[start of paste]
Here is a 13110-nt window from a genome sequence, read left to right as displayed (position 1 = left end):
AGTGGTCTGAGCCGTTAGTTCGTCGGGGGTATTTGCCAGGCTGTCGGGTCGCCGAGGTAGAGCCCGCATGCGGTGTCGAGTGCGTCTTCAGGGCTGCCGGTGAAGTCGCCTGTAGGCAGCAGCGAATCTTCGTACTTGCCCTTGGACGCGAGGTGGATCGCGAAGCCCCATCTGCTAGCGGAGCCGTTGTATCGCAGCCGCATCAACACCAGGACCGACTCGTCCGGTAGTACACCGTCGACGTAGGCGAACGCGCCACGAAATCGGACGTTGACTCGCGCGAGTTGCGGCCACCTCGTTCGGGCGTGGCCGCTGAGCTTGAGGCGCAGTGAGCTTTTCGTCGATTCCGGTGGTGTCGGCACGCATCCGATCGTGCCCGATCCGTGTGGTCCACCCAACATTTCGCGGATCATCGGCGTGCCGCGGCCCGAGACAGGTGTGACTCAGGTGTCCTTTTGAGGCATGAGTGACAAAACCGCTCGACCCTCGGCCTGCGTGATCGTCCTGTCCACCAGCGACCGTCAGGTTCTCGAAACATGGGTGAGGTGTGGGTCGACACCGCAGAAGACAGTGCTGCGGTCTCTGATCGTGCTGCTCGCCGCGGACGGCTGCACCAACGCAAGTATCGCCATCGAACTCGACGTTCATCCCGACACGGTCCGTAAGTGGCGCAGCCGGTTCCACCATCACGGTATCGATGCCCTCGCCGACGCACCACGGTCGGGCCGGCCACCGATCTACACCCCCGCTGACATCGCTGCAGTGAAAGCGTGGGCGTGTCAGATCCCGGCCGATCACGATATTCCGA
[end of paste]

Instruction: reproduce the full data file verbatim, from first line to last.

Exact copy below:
Here is a 13110-nt window from a genome sequence, read left to right as displayed (position 1 = left end):
AGTGGTCTGAGCCGTTAGTTCGTCGGGGGTATTTGCCAGGCTGTCGGGTCGCCGAGGTAGAGCCCGCATGCGGTGTCGAGTGCGTCTTCAGGGCTGCCGGTGAAGTCGCCTGTAGGCAGCAGCGAATCTTCGTACTTGCCCTTGGACGCGAGGTGGATCGCGAAGCCCCATCTGCTAGCGGAGCCGTTGTATCGCAGCCGCATCAACACCAGGACCGACTCGTCCGGTAGTACACCGTCGACGTAGGCGAACGCGCCACGAAATCGGACGTTGACTCGCGCGAGTTGCGGCCACCTCGTTCGGGCGTGGCCGCTGAGCTTGAGGCGCAGTGAGCTTTTCGTCGATTCCGGTGGTGTCGGCACGCATCCGATCGTGCCCGATCCGTGTGGTCCACCCAACATTTCGCGGATCATCGGCGTGCCGCGGCCCGAGACAGGTGTGACTCAGGTGTCCTTTTGAGGCATGAGTGACAAAACCGCTCGACCCTCGGCCTGCGTGATCGTCCTGTCCACCAGCGACCGTCAGGTTCTCGAAACATGGGTGAGGTGTGGGTCGACACCGCAGAAGACAGTGCTGCGGTCTCTGATCGTGCTGCTCGCCGCGGACGGCTGCACCAACGCAAGTATCGCCATCGAACTCGACGTTCATCCCGACACGGTCCGTAAGTGGCGCAGCCGGTTCCACCATCACGGTATCGATGCCCTCGCCGACGCACCACGGTCGGGCCGGCCACCGATCTACACCCCCGCTGACATCGCTGCAGTGAAAGCGTGGGCGTGTCAGATCCCGGCCGATCACGATATTCCGA